Cannabis helps with the sadness and the pain, so I use it to subdue my anxiety. The right strain can work wonders. At the very least, it gets me outside and out of my head, away from the rabbit holes I’m likely to spiral down. I crawl around the outer walls of my cage like a gecko—yamori, as they’re called in Japanese. An Okinawan woman introduced me to the word and the creatures slinking on the ceiling of her husband’s dojo in the summer of 2012—nearly 10 years ago. Six of us crowded in a room. She and I ate lumps of brown sugar and drank hot herbal tea in the corner, discussed many things despite not speaking each other’s language.
The worst days are when there’s too much time to spend on my laptop and in my head. When my body aches and my heart skips every time I consider doing a chore or walking out the door. When the pages and the walls stare blankly back at me, free of flies who know there’s no compelling conversation to be had here.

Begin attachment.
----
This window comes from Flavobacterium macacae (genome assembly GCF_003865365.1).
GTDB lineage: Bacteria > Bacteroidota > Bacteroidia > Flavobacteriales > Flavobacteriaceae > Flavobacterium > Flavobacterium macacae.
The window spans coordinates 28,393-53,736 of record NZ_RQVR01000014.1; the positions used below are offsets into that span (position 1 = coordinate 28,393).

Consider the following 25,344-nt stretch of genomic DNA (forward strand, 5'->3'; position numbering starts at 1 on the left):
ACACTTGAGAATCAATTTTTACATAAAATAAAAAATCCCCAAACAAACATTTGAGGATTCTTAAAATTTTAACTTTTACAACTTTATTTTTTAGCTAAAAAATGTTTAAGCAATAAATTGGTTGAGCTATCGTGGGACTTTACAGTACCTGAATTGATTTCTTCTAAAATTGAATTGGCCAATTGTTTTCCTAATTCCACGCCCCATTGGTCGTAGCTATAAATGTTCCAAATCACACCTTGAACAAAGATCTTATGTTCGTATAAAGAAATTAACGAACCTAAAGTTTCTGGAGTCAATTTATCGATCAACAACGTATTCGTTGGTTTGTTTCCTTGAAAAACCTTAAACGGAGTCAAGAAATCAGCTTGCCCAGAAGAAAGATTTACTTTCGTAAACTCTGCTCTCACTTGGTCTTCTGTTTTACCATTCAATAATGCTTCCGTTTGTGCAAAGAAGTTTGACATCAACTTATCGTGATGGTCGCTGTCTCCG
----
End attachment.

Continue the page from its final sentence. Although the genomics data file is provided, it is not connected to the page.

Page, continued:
I pace around the apartment, from the foyer through the tunnel kitchen, around the dining room, past the liquor bottles collecting dust and baby potted plants. At the altar, I kneel and mutter some intentions; ask the gods for whatever they’re willing to give me, offer garlic, wine, shriveled grapes. Move through the living room, touch the sectional and coffee table. Around the bird’s cage and past our wedding photo, continue down the hall to the spare room with spare couches and clothes and things we don’t need but have too much space to get rid of. Lap the bedroom, tug on the comforter’s corners, rearrange the pillows whose covers came loose like a bored 5th Avenue housewife, or the depleted maid she employs.
I wish I could say I get my steps in, but I stopped wearing my Fitbit when I got an office job.
About the author:
Jaclyn J. Reed received her MFA in Writing from Carlow University and her BA in English from the University of Pittsburgh. Her work has appeared or is forthcoming in Adelaide, Northern Appalachia Review, The Sunlight Press, and Prime Number Magazine, among others. She works in e-commerce merchandising and lives across the way from a Hershey’s Reese’s factory.